Me: How tall do you two think the hill is?

Tabitha (6 years old): Five feet.

Griffin (8 years old): I don’t know.

T: The hill.

Me: Wait. I’m six feet tall. How can the hill be 5 feet tall AND taller than me?

G: You’re six feet, one inch.

Me: Right. Even so…

T: Oh. I don’t know how tall the hill is, but I think it’s taller than you.

Me: Why?

T: Lie down.

T: See?

Me: Yeah, but just because it’s longer than me doesn’t mean it’s taller than me.

Tabitha seems puzzled by this distinction. Griffin is standing on the sidewalk at my feet.

Me: Look at Griffy’s eyes. Is he looking up or down at my eyes right now?

T: I can’t really tell.

I stand up, right next to Griffy, who cranes his neck back to look me in the eye.

Me: Now?

T: Ha!

I lie back down on the hill.

Me: So how come there’s a difference?

T: You’re lying down now, so that’s not really how tall you are.

Me: So how can we decide whether I am taller, or the hill is?

Nothing much occurs for the next minute or so. We are distracted by butterflies, the edible nature of clover flowers and other wonders of Minnesota’s too-short summers.

Me: Hey! Let’s try this. Tabitha, you go to the top of the hill.

She does, and she stands there, looking down on me with a self-satisfied smile on her face.

Me: OK. So you plus the hill are taller than I am. What about just the hill?

T: I don’t know.

Me: Lie down.

She does, although it takes a few tries to achieve the desired position by which she can look at me from roughly the level of the top of the hill.

Me: Are you looking up or down at me?

T: I can’t tell.

Griffin takes his turn at the top of the hill. He, too, is unsure.

Me: So how can we be sure?

T: You know, Daddy, I don’t really need to know this.

Me: You’re right. You don’t. Nor do I, really. But I have always been curious how tall the hill is. Aren’t you?

G: We could measure a step, then use the number of steps to figure out how tall it is.

I obtain a tape measure.

We determine that each step is 7 inches tall. We notice that the bottom step is shorter than the rest and measure it at 5 inches. Griffin laboriously counts the steps, finding that there are eight of them, plus the smaller one.

G: So what is that altogether?

Me: What? You can do this.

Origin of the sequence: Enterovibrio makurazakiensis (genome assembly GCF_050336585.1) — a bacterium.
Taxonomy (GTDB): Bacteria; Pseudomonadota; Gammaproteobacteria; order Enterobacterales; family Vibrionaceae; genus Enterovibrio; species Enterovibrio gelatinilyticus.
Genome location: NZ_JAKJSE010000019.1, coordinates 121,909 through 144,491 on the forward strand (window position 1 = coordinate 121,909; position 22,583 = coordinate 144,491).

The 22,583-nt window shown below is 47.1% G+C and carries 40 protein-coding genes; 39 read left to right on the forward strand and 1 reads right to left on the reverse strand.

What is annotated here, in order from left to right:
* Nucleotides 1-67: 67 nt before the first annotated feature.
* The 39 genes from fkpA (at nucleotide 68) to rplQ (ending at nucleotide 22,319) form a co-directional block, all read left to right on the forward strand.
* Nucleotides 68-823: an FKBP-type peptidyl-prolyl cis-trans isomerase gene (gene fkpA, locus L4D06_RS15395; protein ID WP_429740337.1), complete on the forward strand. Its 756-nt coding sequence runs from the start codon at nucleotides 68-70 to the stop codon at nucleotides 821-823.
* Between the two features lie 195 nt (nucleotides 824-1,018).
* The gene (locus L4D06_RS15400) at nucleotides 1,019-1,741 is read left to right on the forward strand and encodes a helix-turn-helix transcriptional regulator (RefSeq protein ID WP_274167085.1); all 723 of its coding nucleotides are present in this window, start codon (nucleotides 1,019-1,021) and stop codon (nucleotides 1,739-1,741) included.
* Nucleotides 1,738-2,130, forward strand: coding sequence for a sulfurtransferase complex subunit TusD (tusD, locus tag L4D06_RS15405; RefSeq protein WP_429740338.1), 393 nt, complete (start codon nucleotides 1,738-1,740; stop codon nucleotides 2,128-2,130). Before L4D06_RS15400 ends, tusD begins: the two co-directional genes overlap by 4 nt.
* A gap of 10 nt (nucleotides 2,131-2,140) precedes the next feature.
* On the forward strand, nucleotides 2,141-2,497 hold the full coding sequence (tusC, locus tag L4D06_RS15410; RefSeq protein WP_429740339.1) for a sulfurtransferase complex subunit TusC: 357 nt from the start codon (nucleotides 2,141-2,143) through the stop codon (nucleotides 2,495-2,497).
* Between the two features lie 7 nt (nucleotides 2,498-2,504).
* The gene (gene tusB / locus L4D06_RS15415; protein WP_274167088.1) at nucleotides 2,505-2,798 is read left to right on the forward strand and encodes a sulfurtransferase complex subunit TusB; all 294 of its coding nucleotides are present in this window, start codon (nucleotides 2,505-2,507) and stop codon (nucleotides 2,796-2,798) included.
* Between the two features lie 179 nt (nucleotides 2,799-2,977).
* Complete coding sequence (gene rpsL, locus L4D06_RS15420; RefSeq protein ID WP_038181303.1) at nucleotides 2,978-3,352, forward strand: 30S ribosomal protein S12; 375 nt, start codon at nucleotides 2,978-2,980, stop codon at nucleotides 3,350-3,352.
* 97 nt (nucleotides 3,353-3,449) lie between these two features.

G: Do you know whether you are taller than the hill?

Me: Actually, yes I do, even though I don’t know exactly how tall the hill is.

G: If I figure it out, will tell me whether I’m right?

Me: Yes.

G: [Far too quickly for me to be convinced he has run any computations at all] OK. The hill is taller.

Me: How do you know?

G: Hey! You said you would tell me!

Me: That’s part of doing the math!

G: OK.

A long, thoughtful pause ensues.

G: Eight eights is 64, plus 5 is 69. So you are taller.

Me: But you need eight sevens, which is 56.

G: Oh. Right. Plus 5.

Me: Yes…?

G: Tell me.

Me: Seriously? You can do 56 plus 5.

G: 61.

Me: Yes, and I’m 73 inches tall.

Tabitha, despite her protestations about not needing to know, has been paying attention all along.

T: You’re taller than the hill?

Me: Yes. See? I told you it was interesting.

G: You knew you were taller?

Me: Yes. But I didn’t realize it was by a foot. I thought it would be only by a few inches.

G: How did you know?

Me: Because I look down—only slightly—but I look down at the top of the hill.

In a few days, we will return to the topic of the State Fair Giant Slide and see whether these techniques generalize in my children’s minds.

## Incommensurate Cheez-Its

There are now BIG Cheez-Its (U.S. only, it appears). The package claims that they are “Twice the size!” of regular Cheez-Its.

On seeing this claim, I thought for sure that we were gonna have a We mean four times, but say twice sort of a situation on our hands. So I bought some.

And then I asked Tabitha (6 years old) and Griffin (8 years old) what they thought. I started with Tabitha when Griffin wasn’t around so I could get her pure thoughts.